The stays B are arranged parallel to each other and preferably run substantially from one end of the bed or the other article to the other. Directly below each stay B, attached to the top a of the bed or other article, I arrange a similar parallel stay B with its strip 1) extending upward toward the strip 17' of the stay above it. I preferably attach the lower stays B to the bottom a of the bed exactly as I do the upper ones to the top. The bases of the stays are useful not only as means of attachment to the bed, but as means for strengthening it where strength is most important, and the inwardly-projecting strips are peculiarly efficient as stays by reason of the fact that they distribute strains in such a way as to make the bed' or other article stronger and more durable than it would be if ordinary stays were used.
The number of stays used differs in differ ent constructions and may be spaced more or less widely apart to suit the necessities of any given case. Fig. 2 represents an actual construction and is drawn to a scale.
Near the fold b of the stripb of each stay B, I preferably insert a series of eyelets O of common form and secure them in place by bending the edges of their ends, so as to form rivet-heads in the usual manner. I arrange these eyelets a suitable distance apart and preferably so that those in each stay will come opposite those in the strip b of the stay opposite thereto. I then connect the strip 1) of each stay with the strip 1) of the opposite stay, preferably by means of spring-snaps D, one of which I preferably pass through each eyelet, and I link each snap D into the snap D in the opposite eyelet, as shown in Figs. 2, ,3, and 4:. I thus provide flexible connections between opposite stays,which while they cause the bed to assume the proper form when inflated enable it to give in a proper manner when any one is lying upon it.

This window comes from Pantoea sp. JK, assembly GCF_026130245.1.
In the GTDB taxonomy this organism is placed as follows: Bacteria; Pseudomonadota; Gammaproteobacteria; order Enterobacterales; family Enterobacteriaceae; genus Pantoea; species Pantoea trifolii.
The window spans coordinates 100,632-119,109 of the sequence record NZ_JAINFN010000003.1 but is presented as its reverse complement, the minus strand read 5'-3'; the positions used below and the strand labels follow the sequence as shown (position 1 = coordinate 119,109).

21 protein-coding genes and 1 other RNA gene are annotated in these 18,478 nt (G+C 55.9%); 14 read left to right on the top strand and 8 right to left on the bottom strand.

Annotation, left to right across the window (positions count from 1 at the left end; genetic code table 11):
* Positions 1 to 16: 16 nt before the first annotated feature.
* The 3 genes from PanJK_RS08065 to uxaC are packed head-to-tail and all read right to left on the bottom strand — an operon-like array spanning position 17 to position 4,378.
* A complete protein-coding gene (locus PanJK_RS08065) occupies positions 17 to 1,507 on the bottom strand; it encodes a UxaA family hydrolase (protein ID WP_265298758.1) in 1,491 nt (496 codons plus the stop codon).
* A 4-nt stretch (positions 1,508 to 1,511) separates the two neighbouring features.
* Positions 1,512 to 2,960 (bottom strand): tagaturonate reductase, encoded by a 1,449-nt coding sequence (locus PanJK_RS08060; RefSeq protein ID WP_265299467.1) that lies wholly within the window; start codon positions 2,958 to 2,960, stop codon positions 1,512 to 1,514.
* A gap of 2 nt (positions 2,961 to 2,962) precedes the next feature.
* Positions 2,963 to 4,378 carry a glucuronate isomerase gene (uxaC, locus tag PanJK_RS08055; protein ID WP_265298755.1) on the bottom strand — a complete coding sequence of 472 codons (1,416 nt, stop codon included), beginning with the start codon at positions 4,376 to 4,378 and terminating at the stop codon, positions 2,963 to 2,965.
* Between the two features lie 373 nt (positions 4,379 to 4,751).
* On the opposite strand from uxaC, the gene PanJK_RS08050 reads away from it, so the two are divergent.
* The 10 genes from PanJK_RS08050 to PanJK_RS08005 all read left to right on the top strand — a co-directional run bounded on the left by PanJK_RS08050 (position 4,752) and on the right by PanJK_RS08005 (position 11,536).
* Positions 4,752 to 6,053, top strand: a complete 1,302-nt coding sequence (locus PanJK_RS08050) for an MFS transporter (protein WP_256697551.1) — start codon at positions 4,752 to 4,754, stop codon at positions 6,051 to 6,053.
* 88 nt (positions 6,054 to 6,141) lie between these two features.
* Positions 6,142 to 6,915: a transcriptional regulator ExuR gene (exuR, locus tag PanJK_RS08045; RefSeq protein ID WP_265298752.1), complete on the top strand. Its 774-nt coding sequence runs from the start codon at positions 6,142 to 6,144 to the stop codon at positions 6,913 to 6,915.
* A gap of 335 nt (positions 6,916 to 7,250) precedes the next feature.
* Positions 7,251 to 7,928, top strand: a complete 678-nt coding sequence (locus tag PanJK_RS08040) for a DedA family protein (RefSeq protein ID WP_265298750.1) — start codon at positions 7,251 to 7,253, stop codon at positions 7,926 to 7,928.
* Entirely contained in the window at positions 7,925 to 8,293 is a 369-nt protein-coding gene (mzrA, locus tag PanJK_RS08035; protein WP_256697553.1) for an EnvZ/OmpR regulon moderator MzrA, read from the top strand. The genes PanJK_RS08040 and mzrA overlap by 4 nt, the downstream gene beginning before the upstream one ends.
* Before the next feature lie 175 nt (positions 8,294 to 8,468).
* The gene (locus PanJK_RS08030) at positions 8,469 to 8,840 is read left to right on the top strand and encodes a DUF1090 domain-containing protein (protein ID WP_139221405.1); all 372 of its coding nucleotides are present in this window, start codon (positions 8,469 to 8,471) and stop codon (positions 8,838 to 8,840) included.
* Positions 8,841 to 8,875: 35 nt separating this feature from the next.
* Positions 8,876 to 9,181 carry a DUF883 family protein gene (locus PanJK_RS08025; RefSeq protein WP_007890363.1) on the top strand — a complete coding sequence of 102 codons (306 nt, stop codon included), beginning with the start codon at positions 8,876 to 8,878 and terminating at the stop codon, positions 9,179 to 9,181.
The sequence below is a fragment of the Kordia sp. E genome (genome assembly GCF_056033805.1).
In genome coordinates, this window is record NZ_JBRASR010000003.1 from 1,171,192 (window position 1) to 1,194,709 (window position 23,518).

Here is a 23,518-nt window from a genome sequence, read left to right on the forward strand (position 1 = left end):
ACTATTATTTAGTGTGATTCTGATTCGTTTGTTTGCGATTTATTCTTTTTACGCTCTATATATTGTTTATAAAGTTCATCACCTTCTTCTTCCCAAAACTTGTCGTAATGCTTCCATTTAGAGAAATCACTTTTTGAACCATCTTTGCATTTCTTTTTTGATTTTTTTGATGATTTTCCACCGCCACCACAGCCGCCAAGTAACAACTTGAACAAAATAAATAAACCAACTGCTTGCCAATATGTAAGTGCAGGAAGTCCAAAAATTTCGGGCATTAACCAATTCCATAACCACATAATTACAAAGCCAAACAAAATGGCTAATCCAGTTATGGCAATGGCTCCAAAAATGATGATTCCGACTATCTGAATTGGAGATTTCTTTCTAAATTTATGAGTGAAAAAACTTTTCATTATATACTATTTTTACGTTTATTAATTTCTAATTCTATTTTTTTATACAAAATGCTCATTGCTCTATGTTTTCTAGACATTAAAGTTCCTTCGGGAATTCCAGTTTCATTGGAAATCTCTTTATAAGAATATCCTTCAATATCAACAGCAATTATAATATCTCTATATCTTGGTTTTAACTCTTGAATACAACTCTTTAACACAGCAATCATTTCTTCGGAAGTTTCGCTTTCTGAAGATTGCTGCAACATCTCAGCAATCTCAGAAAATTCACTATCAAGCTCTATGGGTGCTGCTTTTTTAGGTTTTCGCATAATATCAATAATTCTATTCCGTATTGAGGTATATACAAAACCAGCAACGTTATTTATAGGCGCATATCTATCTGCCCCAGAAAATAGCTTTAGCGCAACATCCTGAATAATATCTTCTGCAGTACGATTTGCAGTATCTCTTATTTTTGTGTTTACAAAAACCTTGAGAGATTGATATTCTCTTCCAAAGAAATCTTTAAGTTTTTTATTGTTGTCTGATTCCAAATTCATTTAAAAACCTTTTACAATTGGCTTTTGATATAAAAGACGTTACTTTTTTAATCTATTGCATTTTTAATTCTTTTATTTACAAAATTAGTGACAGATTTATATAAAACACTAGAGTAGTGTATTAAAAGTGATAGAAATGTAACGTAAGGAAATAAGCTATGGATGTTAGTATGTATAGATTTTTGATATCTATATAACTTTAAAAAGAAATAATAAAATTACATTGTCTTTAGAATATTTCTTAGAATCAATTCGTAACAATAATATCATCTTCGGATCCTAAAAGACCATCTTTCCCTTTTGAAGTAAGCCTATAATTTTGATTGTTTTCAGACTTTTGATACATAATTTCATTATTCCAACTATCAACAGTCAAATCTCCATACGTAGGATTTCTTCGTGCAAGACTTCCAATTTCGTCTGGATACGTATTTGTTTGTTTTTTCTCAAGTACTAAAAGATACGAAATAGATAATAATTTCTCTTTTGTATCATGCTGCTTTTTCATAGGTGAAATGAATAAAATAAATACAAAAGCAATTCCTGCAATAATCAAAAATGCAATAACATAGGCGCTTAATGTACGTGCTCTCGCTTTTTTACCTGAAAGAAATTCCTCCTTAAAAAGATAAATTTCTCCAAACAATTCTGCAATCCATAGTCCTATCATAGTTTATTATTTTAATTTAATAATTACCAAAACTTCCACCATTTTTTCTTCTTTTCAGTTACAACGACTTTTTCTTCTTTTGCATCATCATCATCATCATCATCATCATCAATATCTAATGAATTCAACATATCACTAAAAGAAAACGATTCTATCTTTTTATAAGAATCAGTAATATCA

The described construction of stays, snaps, and eyelets is, moreover, especially valuable for the reason that it enables air=beds and other articles to be made far more rapidly, and
for that reason much more cheaply, than they have been made in the past.
At a convenient point in the bed or other article and preferably at one end I preferably form a circular hand-hole E, large enough to enable the hand to be introduced into the interior of the bed when necessary, and I preferably reinforce the edges of the hand-hole by washers (2, one on each side. I preferably close this opening by means of a pair of plates F and F, one arranged on the outside and the other on the inside of the bed. The inner plate F is preferably provided with an externally-screw-threaded tubular extension F projecting outward therefrom, andtheplate F is provided with a nut F preferably formed integral therewith, which is adapted to be screwed onto the extension F and compress the washers 6 between the plates F and F, so as to make an air-tight joint. The interior of the extension F is preferably screwthreaded internally near its outer end and at the inner end thereof-terminates in a seat f, from which an opening f extends inward through a surrounding lip f. This opening is preferably screw-threaded near its outer end and preferably contains perforations f between said screw-threading and the seatf.